Vatican Auditor Blocked for 18 Months From Reporting Corruption to Pope

by Bradley Eli, M.Div., Ma.Th.  •  •  September 26, 2017   

Libero Milone: "Over the last 18 months they stopped me seeing him"

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ROME ( - The Vatican's former auditor general is saying he was prevented from reporting financial corruption to Pope Francis for more than 18 months prior to his forced resignation in June by higher-ups in the Vatican.

Speaking to reporters in Rome on Saturday, Libero Milone, who as auditor general was supposed to report financial irregularities directly to the pope, said, "I feel very sorry for the pope. I had a splendid, indescribable relationship with him, but over the last 18 months, they stopped me seeing him. Obviously, they did not want me to tell him about some of the things I had seen."

Accused by curial officials Sunday of "exceeding its powers," the Office of Auditor General (AG), directed by Milone since his appointment in June 2015, was given broad powers by Pope Francis to track Vatican finances and answered directly to the Holy Father. The Vatican's description of this office that was created by the Motu Proprio of Pope Francis in February of 2015 reads, "The Office of the Auditor General operates in full autonomy and independence within the existing legislation and with its own Statute and reports directly to the Holy Father."

As part of the reform of the curia desired by Pope Francis, a lay independent auditor was added to the Vatican's reform team to oversee, among other things, financial corruption. Milano, the first and only person to hold this post, said at the time he was hired he was told by Vatican officials that he'd be completely independent and be directly under the Roman Pontiff.

Milone told reporters Saturday that he'd been stymied in performing his role as AG by having the Holy Father isolated from him since April 2016. "I think the pope is a great person, and he began with the best intentions," said Milone. "But I'm afraid he was blocked by the old guard that's still wholly there, which felt threatened when it understood that I could relate to the pope and to [Cdl. Pietro] Parolin what I had seen in the accounts."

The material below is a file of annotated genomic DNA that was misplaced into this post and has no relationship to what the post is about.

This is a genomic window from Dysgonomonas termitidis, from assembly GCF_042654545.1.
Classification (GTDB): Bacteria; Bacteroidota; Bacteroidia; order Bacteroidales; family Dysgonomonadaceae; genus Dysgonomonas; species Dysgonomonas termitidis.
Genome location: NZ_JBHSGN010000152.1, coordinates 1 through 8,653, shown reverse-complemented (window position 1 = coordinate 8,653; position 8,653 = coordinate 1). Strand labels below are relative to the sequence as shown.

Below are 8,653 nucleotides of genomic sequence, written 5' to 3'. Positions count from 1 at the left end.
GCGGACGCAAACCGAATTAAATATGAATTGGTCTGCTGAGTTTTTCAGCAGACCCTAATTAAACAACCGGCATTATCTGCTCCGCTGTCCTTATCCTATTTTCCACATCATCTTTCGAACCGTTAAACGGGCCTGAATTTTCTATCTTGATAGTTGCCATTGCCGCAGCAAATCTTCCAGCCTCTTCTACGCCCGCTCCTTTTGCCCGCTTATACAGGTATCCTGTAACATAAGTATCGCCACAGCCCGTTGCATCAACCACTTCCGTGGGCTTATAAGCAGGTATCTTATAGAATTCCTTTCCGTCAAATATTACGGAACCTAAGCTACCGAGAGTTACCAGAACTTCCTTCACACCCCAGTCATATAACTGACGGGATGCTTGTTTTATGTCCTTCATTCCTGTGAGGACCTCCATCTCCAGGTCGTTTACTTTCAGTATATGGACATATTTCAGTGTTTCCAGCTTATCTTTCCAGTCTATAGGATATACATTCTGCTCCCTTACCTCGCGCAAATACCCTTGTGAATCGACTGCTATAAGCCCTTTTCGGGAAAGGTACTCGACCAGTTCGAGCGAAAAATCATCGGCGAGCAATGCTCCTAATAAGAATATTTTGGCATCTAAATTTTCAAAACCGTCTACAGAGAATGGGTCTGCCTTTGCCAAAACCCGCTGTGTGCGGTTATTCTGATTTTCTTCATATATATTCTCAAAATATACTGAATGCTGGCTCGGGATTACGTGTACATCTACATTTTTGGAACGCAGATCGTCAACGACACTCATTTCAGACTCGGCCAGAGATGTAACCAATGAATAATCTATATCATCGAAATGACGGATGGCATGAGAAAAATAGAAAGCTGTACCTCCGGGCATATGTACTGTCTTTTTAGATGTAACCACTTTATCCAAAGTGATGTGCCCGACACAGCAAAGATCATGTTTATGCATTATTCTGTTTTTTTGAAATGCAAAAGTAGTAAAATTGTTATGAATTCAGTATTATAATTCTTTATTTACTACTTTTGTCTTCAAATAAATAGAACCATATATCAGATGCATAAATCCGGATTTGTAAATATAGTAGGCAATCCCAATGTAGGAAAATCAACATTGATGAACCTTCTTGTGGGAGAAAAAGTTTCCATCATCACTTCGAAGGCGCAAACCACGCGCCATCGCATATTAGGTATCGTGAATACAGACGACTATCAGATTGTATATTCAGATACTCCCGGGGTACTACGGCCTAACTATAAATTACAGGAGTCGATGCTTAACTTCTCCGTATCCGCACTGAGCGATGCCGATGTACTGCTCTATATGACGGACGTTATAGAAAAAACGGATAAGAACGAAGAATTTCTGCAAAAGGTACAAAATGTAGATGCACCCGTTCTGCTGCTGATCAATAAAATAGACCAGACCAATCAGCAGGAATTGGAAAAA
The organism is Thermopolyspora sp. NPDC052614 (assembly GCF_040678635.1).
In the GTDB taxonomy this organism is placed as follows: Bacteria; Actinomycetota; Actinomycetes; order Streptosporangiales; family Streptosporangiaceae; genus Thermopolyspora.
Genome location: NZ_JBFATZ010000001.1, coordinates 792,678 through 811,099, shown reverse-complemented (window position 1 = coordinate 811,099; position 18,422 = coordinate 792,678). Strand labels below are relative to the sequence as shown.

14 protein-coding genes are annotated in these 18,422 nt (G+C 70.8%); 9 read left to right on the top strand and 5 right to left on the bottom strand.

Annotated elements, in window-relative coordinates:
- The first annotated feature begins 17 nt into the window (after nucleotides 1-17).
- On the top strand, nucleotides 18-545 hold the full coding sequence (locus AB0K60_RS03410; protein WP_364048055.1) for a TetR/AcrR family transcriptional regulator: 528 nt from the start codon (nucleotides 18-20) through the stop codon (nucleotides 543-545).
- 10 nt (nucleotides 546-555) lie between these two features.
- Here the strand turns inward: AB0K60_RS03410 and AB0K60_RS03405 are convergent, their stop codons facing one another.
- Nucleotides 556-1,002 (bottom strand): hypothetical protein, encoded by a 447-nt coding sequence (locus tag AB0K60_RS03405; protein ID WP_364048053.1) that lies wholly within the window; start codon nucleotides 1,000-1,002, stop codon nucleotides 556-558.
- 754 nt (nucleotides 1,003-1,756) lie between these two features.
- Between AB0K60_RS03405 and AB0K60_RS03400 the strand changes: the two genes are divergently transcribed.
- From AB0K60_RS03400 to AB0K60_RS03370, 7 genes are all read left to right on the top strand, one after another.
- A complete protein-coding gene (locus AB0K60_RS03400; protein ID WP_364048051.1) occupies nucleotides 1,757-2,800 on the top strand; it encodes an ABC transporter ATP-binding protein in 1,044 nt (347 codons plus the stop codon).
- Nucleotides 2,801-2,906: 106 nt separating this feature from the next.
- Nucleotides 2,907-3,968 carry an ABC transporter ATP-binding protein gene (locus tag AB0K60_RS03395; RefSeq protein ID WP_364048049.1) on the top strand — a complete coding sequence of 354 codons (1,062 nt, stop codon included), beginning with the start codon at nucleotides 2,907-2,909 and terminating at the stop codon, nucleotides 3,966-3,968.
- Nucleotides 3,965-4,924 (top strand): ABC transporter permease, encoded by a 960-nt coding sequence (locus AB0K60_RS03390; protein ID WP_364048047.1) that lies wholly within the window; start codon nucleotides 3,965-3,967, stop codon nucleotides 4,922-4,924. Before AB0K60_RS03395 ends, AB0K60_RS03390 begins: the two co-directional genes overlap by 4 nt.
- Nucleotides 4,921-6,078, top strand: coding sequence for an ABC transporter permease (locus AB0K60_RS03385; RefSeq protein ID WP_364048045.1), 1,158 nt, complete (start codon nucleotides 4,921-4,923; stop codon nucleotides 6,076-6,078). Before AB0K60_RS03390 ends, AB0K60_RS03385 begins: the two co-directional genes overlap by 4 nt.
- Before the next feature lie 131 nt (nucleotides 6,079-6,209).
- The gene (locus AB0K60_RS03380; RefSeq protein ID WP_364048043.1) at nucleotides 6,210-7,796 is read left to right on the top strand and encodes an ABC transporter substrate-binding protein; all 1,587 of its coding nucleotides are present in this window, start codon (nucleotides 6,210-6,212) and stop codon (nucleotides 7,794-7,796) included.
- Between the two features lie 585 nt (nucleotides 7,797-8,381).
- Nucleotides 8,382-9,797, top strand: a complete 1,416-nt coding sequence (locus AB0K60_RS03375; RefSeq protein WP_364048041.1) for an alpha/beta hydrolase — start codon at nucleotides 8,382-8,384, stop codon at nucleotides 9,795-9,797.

I'm afraid he was blocked by the old guard that's still wholly there, which felt threatened.

Troubles began in September 2015 when Milone suspected his office computer had been compromised. He hired an independent firm at that time to investigate the hack because, as he says "there are no such specialized people" in the Vatican. Apparently, Vatican officials took exception to this very action saying in a press release Sunday, "Unfortunately, it emerged that the office directed by Dr. Milone, exceeding its powers, illegally engaged an external company to conduct investigative activities on the private life of Holy See personnel."

Milano related on Saturday that in June he was falsely accused of misuse of funds in hiring the outside firm to examine his computers and was then intimidated into resigning or facing criminal charges. "The facts presented to me on the morning of the 19th [of June] were fake, fabricated," attested Milano. "I was in shock. All the reasons had no credible foundation."

The second issue with using the outside firm to investigate the tampering of his computer seems to be that the firm went too far. Archbishop Giovanni Angelo Becciu, the Vatican's deputy Secretary of State, said in an interview on Sunday that Milone was spying on him and others. "He went against all the rules and was spying on the private lives of his superiors and staff, including me," remarked Becciu. "If he had not agreed to resign, we would have prosecuted him."

Milone rejects this notion. "They accused me of having improperly looked for information on Vatican members. I found out they had been investigating me for seven months. I was only doing my job, commented Milone." He added that he had wanted "to do good for the Church, to reform it like I was asked but they wouldn't let me."

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